Malcolm X's "Learning to Read"
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This paper explains that, though many have said it before him, the message of knowledge being able to set you free is one of the most foundational that Malcolm has to offer. The author points out that Malcolm makes clear that, to some degree, the worst things that are left out of the accepted books are not only the horrors of past oppression, but also the celebration of the good that people who have been subjugated in the past have done. The paper states that, though it is clearly not a goal for any young person to hope to go to prison, the ability to concentrate and learn in such an unhindered way might be one of the greatest goals known to man.
From the Paper:"Malcolm was amazed at how much he could remember of the words he had copied, much the same way a child is bolstered by her or his ability to recall dialogue and action from a film they have watched over and over. The confidence of the child is built on memory of things in which they have interest. Even though the parent may never understand why the child wishes to keep watching the same thing over and over, the confidence that is developed through the tricks of memory is priceless and should never be neglected. Educating children is a process of repetition and reminding until the lesson is well learned and the individual child is confident about the answers."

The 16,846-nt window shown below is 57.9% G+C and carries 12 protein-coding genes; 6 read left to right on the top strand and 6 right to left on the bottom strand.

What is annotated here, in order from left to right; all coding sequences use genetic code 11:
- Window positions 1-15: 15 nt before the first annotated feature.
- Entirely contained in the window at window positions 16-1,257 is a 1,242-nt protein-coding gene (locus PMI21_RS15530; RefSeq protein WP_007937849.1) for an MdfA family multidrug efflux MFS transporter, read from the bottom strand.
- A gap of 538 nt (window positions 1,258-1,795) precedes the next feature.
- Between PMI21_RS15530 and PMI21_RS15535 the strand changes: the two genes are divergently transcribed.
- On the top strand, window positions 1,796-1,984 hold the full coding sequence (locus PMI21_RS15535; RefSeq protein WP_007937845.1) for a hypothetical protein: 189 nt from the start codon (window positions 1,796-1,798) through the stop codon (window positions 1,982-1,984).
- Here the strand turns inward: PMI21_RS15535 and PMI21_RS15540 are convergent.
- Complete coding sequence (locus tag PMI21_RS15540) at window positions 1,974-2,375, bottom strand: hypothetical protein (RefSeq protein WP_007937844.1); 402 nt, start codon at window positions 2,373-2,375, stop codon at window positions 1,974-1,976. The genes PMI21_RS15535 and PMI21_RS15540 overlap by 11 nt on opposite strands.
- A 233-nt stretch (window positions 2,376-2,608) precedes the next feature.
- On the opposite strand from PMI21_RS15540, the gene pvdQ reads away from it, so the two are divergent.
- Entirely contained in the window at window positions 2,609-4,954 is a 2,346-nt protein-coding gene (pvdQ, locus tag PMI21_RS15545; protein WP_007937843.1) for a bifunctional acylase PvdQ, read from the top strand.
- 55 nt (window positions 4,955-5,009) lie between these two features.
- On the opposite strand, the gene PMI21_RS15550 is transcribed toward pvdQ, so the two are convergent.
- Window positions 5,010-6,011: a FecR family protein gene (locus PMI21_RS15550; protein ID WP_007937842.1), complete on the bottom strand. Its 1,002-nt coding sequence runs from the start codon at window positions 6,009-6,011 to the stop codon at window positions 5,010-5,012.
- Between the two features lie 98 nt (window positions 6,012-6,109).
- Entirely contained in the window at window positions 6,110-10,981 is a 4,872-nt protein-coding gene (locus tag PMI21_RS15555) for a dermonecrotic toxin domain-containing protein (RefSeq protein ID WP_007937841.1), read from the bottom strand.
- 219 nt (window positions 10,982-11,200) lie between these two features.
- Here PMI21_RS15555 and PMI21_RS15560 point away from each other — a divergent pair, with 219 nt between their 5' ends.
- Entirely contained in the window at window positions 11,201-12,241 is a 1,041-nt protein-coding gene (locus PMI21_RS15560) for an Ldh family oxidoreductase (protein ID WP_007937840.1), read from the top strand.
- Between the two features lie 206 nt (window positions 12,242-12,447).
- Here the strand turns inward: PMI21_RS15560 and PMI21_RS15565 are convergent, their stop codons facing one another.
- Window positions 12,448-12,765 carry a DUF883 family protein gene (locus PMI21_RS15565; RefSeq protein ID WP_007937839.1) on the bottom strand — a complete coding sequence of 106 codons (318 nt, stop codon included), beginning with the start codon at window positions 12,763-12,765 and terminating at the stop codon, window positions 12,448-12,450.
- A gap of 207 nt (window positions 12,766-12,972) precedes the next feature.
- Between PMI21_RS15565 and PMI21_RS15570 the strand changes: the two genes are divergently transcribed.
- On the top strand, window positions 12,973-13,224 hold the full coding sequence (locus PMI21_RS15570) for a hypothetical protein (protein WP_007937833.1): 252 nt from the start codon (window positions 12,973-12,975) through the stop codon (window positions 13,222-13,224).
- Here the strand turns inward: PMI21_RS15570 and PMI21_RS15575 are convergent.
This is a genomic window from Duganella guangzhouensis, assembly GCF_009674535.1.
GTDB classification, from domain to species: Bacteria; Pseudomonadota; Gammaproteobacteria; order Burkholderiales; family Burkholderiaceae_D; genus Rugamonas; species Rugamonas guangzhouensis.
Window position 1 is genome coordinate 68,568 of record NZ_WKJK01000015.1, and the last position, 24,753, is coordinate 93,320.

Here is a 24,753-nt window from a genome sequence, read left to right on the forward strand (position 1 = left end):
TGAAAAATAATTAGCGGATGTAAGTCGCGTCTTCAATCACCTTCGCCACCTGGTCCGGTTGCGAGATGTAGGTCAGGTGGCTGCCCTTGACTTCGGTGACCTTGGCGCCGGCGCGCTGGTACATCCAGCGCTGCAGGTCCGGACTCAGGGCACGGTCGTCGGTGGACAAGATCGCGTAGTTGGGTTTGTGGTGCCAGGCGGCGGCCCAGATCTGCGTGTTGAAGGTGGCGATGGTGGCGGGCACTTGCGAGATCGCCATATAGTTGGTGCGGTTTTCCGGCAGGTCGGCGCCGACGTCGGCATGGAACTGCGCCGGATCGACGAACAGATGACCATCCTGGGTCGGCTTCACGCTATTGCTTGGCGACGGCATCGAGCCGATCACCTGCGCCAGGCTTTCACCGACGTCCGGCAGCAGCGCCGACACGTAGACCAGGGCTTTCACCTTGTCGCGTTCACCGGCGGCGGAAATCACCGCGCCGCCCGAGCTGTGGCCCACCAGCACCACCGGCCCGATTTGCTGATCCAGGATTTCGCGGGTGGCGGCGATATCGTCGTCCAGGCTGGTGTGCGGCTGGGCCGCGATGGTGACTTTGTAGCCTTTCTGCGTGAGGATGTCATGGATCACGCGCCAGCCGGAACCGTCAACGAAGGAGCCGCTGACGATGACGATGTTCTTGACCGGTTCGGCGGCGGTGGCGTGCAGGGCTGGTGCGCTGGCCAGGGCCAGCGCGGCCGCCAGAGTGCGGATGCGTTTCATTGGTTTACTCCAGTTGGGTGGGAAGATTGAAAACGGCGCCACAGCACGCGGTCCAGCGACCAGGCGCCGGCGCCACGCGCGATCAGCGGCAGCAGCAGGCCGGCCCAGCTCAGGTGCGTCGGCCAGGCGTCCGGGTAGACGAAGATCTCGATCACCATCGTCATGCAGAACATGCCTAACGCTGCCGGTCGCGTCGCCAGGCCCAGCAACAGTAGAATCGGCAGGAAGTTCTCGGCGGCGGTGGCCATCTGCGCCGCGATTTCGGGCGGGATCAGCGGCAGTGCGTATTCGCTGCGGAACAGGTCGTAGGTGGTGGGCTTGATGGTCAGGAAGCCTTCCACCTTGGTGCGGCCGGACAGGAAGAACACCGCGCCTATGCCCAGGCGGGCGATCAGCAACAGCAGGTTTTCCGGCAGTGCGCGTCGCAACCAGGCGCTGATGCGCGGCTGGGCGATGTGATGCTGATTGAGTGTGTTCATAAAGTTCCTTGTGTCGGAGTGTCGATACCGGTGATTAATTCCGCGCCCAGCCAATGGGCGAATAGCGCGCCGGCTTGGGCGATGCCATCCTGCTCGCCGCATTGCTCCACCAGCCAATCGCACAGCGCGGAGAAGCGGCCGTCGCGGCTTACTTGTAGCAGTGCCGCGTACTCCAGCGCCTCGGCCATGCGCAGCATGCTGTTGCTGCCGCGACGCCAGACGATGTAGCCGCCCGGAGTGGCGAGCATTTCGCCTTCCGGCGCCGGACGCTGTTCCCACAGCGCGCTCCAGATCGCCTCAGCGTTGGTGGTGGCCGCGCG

Cite this Analytical Essay:
Malcolm X's "Learning to Read" (2004, October 17) Retrieved October 03, 2022, from https://www.academon.com/analytical-essay/malcolm-x-learning-to-read-53301/
"Malcolm X's "Learning to Read"" 17 October 2004. Web. 03 October. 2022. <https://www.academon.com/analytical-essay/malcolm-x-learning-to-read-53301/>